Hong Kong Protests Heat Up Ahead of China’s National Day

Students gather during a school children's strike event in support of protest movement in Hong Kong on Monday. // Photo by AP Photo/Gemunu Amarasinghe via Newscred

Sunday marked another day of clashes between protestors and police in Hong Kong, as authorities in China prepare for the celebration of China’s National Day

NPR reports that another series of demonstrations Sunday, which were part of a series of anti-authoritarianism rallies staged in more than 60 cities worldwide, left a number of street fires and resulted in more than a dozen people injured and more than 100 people arrested. The protests come days before China’s National Day on Tuesday, October 1, which will mark the 70th anniversary of the founding of the People’s Republic of China. That day Hong Kong Chief Executive Carrie Lam and a delegation of officials from Hong Kong will head to Beijing to take part in the celebration, while the protestors plan to use the occasion to call for upholding the “one-country-two-systems” framework that provides the territory with a measure of political autonomy. 

According to U.S. News and World Report, officials have denied a permit for a rally to be held by the Civil Human Rights Front on October 1, citing the possibility of violence; lawmakers supporting the protest movement argued that the police were to blame for the violence, saying that they had admitted to masquerading as protestors. The government has also tightened security near Hong Kong’s convention center, which will host a National Day celebration on Tuesday. 

On Monday Hong Kong’s airport, which had been shut down earlier this summer by protestors, remained open. A few flight disruptions there are due to Typhoon Mitag, which is approaching Taipei and Shanghai. Hong Kong Airlines, American Airlines and United Airlines have all issued travel waivers due to that storm.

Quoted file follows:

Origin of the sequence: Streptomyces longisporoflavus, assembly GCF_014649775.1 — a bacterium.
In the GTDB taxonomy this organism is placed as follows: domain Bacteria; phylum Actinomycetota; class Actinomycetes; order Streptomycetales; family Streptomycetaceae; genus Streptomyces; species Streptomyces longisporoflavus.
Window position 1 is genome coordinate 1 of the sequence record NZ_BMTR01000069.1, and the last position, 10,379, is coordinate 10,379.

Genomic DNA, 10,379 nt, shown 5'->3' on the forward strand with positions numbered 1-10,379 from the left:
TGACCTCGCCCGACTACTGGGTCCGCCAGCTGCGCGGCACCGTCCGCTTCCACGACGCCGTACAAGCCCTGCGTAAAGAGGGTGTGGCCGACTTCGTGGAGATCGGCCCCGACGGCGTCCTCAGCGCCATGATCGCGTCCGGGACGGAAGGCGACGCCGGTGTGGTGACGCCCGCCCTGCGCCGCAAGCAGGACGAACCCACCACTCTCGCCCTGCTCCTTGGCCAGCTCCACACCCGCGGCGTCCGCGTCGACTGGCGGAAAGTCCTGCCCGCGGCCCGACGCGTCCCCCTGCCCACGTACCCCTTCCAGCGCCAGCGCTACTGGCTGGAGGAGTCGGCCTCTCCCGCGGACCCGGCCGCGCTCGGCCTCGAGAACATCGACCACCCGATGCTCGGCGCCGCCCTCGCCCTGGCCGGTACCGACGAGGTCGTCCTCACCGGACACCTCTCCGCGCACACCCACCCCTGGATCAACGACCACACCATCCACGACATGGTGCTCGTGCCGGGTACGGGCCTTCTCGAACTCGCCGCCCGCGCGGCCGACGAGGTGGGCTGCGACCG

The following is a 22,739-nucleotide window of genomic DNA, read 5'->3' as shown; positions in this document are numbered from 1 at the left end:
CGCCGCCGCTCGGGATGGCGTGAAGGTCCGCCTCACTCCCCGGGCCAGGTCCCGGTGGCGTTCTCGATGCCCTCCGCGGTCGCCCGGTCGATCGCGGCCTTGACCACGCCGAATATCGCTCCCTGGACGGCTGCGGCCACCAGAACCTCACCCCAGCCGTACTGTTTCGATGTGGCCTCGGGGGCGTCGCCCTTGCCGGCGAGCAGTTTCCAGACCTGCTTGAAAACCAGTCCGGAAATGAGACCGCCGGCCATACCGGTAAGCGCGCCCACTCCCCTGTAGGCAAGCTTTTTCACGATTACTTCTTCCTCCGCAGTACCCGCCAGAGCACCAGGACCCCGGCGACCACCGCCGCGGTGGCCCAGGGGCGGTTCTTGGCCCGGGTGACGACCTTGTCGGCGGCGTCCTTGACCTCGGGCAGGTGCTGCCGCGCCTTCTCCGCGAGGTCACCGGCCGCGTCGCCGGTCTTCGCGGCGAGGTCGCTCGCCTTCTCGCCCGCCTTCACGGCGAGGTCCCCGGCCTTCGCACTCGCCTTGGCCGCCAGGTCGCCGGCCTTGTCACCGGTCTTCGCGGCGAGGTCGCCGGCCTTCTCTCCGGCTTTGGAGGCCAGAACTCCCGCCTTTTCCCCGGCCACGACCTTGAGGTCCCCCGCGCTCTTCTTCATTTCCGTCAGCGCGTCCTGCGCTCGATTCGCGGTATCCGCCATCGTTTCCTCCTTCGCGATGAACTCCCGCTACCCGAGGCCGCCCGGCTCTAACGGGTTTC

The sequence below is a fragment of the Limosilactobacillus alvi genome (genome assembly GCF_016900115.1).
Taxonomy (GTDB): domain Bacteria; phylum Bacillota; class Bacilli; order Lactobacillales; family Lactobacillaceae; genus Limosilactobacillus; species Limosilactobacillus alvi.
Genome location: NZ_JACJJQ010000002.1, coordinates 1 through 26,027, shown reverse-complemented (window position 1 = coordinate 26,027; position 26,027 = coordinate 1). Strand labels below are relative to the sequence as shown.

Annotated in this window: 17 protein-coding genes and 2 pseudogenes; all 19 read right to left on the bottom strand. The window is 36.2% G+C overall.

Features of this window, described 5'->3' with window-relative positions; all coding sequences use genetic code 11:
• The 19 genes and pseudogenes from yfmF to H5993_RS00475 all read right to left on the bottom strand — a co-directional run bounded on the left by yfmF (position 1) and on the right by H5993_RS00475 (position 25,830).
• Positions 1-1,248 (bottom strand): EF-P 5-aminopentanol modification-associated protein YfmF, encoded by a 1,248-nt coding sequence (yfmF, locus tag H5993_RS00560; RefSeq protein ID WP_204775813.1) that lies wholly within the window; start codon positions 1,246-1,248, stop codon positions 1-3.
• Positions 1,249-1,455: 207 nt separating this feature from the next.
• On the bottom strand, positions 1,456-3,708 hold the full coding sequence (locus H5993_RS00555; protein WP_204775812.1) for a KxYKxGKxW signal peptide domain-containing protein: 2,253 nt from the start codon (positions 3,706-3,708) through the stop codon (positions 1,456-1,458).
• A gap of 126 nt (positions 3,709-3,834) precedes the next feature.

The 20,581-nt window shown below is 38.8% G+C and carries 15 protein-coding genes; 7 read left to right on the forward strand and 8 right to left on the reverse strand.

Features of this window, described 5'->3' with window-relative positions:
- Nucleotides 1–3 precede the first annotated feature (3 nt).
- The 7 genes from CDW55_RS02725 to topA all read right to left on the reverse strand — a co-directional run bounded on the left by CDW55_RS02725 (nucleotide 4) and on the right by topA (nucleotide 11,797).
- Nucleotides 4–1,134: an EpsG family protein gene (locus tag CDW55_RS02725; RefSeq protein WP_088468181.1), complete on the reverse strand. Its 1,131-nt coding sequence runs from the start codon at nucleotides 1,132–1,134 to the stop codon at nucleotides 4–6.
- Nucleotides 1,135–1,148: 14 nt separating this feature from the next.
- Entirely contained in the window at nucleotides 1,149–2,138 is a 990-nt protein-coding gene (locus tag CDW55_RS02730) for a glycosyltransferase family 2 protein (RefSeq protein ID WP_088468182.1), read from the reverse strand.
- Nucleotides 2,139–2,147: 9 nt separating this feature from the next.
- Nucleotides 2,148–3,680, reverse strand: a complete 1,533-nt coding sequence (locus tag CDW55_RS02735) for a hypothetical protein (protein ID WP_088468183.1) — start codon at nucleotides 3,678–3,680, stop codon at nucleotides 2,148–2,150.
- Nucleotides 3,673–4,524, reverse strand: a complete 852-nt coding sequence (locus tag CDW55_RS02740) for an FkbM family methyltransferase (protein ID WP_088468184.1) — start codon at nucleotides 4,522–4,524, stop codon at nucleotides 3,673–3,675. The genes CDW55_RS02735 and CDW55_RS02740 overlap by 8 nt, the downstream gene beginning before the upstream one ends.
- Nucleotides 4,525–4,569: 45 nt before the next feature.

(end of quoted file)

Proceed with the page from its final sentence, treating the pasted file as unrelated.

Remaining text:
The weekend confrontation is the latest in a series of protests that originally began over a since-withdrawn extradition bill and have since turned into a larger call for more democracy in Hong Kong, as well as criticism of tactics the police have used to combat the protestors. Preliminary research has indicated that the protests have caused a decline in demand for travel to the destination. Shortly after the protests caused a number of flight disruptions to and from Hong Kong’s airport, ForwardKeys released a report showing that short-term bookings were down by 20.2 percent for the eight-week period from June 16 to August 9 – a period that included a general strike on June 16, the siege of police headquarters, the storming of the Legislative Council building on July 1 and a city-wide strike that caused a number of flight cancellations and light rail disruptions. The report examined short-term impact only, and it was released before protests in the Hong Kong airport’s terminal buildings shut down the facility entirely. 

The airport reopened when its operating authority obtained an interim injunction to restrain the protestors from occupying the airport’s facilities. The authority also implemented new access control measures in terminal buildings, only allowing passengers with a valid air ticket or boarding pass for a flight in the next 24 hours and a valid travel document to enter. 

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